anyway I was going to buy a safe from Dick's for like 2-300 bucks but I figured they would be easy to steal. So I've decided to start saving and go for a good safe, like a Liberty. One model, I think its like the G22 or G23, is something like 540 pounds, which I don't think would be exactly easy for someone to steal. For now, I'm going to be chaining my guns through the gun locks to the radiator in my closet. I don't think anyone will get to them, and they will be somewhat secured until I get the safe.


    If you can't drill into the floor, and I'm assuming you can't because you live in an apartment, is there anyway to chain the safe down? Would it be that easy for someone to walk out with it if it wasn't secured down?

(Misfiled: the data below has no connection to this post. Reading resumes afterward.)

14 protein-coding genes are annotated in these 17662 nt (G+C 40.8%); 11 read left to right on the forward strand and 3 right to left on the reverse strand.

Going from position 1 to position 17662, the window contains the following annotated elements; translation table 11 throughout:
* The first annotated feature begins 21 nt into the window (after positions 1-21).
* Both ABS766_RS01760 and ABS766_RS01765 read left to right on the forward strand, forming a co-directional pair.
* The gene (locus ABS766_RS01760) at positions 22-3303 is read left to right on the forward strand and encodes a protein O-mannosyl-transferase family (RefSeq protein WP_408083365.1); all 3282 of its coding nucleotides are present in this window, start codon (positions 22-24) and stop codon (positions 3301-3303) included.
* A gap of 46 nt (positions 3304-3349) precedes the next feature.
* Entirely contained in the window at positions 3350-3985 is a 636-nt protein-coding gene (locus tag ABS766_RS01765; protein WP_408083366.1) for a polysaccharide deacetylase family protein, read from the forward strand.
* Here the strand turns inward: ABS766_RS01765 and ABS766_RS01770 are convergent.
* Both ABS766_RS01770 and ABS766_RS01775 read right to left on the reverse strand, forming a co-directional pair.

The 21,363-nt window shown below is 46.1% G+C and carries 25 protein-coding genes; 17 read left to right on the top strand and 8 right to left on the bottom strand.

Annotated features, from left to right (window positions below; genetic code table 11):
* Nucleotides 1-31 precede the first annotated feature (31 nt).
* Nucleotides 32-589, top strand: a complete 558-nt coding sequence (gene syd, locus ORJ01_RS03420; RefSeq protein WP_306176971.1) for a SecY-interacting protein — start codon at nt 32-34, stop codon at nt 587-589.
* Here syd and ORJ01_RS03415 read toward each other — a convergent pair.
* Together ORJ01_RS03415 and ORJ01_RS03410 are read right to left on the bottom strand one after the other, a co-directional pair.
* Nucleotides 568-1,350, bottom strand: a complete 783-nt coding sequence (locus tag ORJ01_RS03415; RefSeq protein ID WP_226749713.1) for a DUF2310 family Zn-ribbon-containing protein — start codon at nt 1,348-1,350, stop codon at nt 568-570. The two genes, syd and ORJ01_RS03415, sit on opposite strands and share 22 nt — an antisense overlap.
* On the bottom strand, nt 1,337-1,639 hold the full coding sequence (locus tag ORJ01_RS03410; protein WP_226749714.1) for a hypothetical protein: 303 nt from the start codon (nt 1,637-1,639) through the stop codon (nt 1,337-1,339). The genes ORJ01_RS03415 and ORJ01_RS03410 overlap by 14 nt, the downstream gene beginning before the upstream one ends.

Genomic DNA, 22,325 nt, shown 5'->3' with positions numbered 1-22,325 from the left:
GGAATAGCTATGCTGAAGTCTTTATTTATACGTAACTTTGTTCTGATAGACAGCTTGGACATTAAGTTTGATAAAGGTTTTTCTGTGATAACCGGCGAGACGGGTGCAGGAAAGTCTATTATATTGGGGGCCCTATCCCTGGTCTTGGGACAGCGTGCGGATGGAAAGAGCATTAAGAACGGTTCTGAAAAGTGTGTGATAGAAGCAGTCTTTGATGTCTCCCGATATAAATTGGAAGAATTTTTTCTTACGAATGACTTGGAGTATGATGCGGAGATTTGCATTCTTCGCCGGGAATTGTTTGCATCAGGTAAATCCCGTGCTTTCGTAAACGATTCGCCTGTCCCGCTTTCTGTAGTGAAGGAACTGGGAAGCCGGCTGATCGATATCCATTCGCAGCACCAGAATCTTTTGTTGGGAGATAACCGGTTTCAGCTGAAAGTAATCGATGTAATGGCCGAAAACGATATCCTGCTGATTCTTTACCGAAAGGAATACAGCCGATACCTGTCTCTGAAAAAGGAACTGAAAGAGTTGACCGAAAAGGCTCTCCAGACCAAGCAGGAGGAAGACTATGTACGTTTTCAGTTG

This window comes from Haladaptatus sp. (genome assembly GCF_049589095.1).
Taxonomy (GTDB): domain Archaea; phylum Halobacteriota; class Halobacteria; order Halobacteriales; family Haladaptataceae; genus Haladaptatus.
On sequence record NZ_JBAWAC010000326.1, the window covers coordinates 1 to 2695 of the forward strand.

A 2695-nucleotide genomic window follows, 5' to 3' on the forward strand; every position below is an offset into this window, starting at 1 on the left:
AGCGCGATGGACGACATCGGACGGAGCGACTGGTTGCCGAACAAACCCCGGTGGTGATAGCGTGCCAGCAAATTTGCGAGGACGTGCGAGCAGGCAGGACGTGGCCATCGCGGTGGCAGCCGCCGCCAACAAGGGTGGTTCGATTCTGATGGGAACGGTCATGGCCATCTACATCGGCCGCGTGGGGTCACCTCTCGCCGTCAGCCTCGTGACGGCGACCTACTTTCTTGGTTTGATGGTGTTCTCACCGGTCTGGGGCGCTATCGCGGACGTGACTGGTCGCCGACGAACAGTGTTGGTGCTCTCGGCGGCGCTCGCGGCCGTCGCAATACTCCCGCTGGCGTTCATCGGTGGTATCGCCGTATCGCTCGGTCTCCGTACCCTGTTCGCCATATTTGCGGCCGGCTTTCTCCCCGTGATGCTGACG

7. jthrelf

    jthrelf

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    Sep 14, 2012
    PA
    im in the same situation. Third floor apartment. I just drilled through the carpet and into the floor board with a very long bolt. I doubt they will notice when I move out
     
  8. The idea of using a steel slab is good but impractical because steel is expensive, it is heavy and it must be transported into your apartment, then drilled and tapped for substantial bolts. This requires equipment the average homeowner or apartment dweller doesn't have.

    Being handy, I've done many installations and repairs for apartment dwellers. I'm amazed at the number of different construction techniques in use. Many larger buildings do not use wooden joists so anchoring to the floor is a hit or miss proposition.